BAGHDAD (Reuters) - Iraq will auction 12 new oil and gas exploration blocks this week in a fourth energy bidding round, as it seeks the rapid expansion of a sector vital to its economy, but tough contract terms mean Baghdad may struggle to drum up major interest.
The country, a member of the Organization of the Petroleum Exporting Countries (OPEC), has the world’s fourth largest oil reserves and can offer some of the last potentially rich unexplored territories after its energy sector was left under-developed by decades of war and economic sanctions.
Foreign energy companies are hesitant over Iraq’s offer of service contracts, under which they would be paid a fee for their services. Such deals are seen as less advantageous than production-sharing contracts, through which explorers can claim a share in profits from output.
The auction, now scheduled for Wednesday and Thursday, has already been postponed several times by the oil ministry to address complaints by potential bidders about contract terms.
In February, Baghdad made concessions to lure participants to the round, notably by dropping a clause that required companies to be partners with a state oil operator.
“Everything is in place to make this a success and as part of that we have eased the contract terms,” Abdul-Mahdy al-Ameedi, director of the oil ministry contracts and licensing directorate, told Reuters.
Companies will still have to weigh the limited advantages of service contracts, especially if they are not immediately given access to any crude oil, against risk from Iraq’s political instability and the absence of a formal legal framework for the contracts due to delays in passing a national oil and gas law.
Companies that win bids will be able to extract gas discovered in the blocks immediately, but the Iraqi government has retained the option to pay companies compensation to keep oil in the ground and boost its own reserves.
The exploration blocks on offer are mostly in remote parts of western and central Iraq, making them riskier investments since the sites would be harder to protect against possible insurgent attacks.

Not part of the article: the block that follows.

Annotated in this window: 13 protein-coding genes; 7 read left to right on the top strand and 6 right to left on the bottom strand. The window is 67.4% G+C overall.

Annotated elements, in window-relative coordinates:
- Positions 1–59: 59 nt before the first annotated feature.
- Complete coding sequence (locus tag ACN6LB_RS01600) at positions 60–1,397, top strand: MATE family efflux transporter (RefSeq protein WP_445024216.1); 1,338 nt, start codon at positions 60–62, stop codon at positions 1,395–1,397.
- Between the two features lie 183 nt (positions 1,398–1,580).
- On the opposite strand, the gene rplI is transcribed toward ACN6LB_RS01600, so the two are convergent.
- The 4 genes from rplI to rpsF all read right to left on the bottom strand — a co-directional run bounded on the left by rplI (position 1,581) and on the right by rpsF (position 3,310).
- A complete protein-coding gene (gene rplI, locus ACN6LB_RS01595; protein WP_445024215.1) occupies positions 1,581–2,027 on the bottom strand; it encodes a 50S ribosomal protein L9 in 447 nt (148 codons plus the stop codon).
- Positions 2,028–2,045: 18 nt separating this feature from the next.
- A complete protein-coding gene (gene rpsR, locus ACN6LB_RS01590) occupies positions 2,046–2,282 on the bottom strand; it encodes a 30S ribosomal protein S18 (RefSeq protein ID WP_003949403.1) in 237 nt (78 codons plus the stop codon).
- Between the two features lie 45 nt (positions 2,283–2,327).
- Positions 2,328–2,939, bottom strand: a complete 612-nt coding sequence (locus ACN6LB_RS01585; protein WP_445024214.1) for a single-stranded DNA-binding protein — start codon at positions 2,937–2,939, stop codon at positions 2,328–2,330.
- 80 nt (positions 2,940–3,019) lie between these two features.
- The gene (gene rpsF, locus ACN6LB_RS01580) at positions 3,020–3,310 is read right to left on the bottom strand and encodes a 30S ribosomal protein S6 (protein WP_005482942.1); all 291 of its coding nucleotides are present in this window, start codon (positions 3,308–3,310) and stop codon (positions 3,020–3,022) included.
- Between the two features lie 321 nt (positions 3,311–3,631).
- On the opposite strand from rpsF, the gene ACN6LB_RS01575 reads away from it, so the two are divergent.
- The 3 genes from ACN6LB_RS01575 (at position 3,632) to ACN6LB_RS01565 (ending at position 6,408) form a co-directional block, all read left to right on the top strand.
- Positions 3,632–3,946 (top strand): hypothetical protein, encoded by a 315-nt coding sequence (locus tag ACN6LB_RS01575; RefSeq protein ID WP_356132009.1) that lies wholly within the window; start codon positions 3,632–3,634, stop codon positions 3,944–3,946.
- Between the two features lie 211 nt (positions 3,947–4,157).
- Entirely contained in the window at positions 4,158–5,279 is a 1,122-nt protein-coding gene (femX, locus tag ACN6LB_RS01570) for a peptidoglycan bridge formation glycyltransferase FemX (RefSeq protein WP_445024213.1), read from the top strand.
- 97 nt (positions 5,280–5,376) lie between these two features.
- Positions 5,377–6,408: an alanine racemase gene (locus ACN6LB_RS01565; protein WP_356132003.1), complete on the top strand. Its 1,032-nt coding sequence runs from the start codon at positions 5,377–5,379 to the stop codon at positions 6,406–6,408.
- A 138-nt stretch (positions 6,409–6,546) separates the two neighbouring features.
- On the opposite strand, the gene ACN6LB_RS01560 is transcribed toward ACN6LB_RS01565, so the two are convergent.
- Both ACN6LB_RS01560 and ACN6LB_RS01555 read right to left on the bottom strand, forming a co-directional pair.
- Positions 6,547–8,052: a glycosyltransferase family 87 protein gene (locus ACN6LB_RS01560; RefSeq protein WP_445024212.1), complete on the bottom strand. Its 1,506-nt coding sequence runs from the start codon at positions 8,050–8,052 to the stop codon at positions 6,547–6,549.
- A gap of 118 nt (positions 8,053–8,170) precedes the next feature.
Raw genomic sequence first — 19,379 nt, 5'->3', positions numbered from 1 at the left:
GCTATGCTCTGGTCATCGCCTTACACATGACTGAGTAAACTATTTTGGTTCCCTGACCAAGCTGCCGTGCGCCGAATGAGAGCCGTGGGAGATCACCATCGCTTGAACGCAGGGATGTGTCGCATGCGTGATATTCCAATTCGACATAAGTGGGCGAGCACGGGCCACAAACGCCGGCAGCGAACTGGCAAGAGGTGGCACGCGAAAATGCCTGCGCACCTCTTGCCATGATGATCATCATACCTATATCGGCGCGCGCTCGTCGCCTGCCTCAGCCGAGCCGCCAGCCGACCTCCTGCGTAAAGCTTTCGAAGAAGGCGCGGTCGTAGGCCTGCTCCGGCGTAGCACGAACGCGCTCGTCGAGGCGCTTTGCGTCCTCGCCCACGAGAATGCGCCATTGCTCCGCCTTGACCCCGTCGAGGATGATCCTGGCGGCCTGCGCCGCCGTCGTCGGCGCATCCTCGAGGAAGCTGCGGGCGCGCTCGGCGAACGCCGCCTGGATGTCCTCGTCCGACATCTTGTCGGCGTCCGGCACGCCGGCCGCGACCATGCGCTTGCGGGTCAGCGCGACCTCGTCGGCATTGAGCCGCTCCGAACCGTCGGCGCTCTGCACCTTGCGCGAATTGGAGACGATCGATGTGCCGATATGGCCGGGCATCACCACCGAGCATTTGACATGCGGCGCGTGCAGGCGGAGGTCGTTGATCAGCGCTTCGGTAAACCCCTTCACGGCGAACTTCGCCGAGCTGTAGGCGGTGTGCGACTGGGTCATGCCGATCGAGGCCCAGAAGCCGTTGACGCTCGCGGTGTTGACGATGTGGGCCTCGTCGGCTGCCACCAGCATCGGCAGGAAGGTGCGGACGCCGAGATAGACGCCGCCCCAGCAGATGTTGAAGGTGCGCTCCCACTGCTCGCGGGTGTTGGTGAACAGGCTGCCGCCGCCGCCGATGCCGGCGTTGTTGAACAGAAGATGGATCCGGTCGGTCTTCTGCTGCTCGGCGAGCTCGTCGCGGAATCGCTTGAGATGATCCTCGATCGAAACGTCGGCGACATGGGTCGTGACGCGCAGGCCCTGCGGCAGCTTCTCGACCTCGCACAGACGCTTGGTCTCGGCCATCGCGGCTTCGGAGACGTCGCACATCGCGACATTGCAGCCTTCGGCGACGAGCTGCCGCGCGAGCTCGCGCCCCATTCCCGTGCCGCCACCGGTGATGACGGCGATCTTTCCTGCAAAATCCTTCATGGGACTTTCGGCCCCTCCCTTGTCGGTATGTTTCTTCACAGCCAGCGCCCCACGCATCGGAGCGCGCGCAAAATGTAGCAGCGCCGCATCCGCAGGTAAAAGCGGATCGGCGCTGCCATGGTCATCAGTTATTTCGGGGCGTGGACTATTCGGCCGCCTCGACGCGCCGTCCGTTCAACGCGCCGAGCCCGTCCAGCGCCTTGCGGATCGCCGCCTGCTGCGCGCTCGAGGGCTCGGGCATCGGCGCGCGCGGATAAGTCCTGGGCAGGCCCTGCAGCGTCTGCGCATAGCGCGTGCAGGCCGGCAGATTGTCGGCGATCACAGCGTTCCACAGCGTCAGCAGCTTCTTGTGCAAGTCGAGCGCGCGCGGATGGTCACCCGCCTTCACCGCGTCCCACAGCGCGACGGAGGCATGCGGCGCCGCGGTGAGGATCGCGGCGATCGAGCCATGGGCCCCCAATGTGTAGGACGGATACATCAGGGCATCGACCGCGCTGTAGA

“Neither the terms nor the acreage on offer are attractive, so I wouldn’t be surprised if there were little interest from the international oil companies,” said one senior Western oil executive, who asked not to be identified.
While violence in Iraq has fallen sharply since the height of the war in 2006-2007, Sunni Islamists tied to al Qaeda are still capable of bombings and attacks, mainly hitting security forces or government targets.
An important drawback is the Iraqi parliament’s failure to agree on new hydrocarbon legislation because of a long-standing dispute over oil and land between the autonomous Kurdish region and Baghdad’s Arab-led central government.
Without the new laws, Baghdad relies on legislation dating back to the nationalization of Iraq’s oil industry in 1972.
According to a final tender document, the outcome of the bidding will be decided only according to the remuneration fee companies seek for each barrel of oil equivalent produced. The bid with lowest fee will win an exploration block.
Industry sources said companies would have to bid $10 to $20 a barrel for the service fee to compensate for the risk involved.
“The remuneration fee bids will have to be at least that high to make any sense of the economics,” said an oil company source.
Iraq qualified 47 energy companies, ranging from oil majors such as BP to Russian state-run operator Gazprom, to participate in the auction, which is expected to add 29 trillion cubic feet of gas and 10 billion barrels of oil to Iraq’s current reserves of 143.1 billion barrels.
U.S. oil major Exxon Mobil was disqualified from participating in the fourth round after it had signed an exploration deal with the autonomous Kurdish region, a move the central government in Baghdad viewed as illegal.
The sprawling exploration blocks could be among the world’s last major unexplored territories with such potential.
“Who could miss such a golden opportunity to invest in such promising areas. The crude and gas are there and it only needs someone to poke them,” Baghdad-based oil analyst Hamza al-Jawahiri said.
Iraq’s gas reserves of 112 trillion cubic feet are the world’s 10th largest, according to U.S. Department of Energy data.
In light of the potential legal, political and security difficulties, national oil companies, willing to accept tougher conditions, are likely to be the most determined bidders.
“I’m certain there will be bidders and they will likely be aggressive, albeit dominated by national oil companies,” a senior oil executive said, referring to state-run companies who analysts say would be more willing be accept tougher conditions.
The exploration deals are expected to help Iraq maintain and increase reserves to offset expected depletion and could strengthen Baghdad’s case within OPEC for a large export quota when it returns to the exporter group’s quota system.
Additional reporting by Peg Mackey in London; Editing by Patrick Markey and Anthony Barker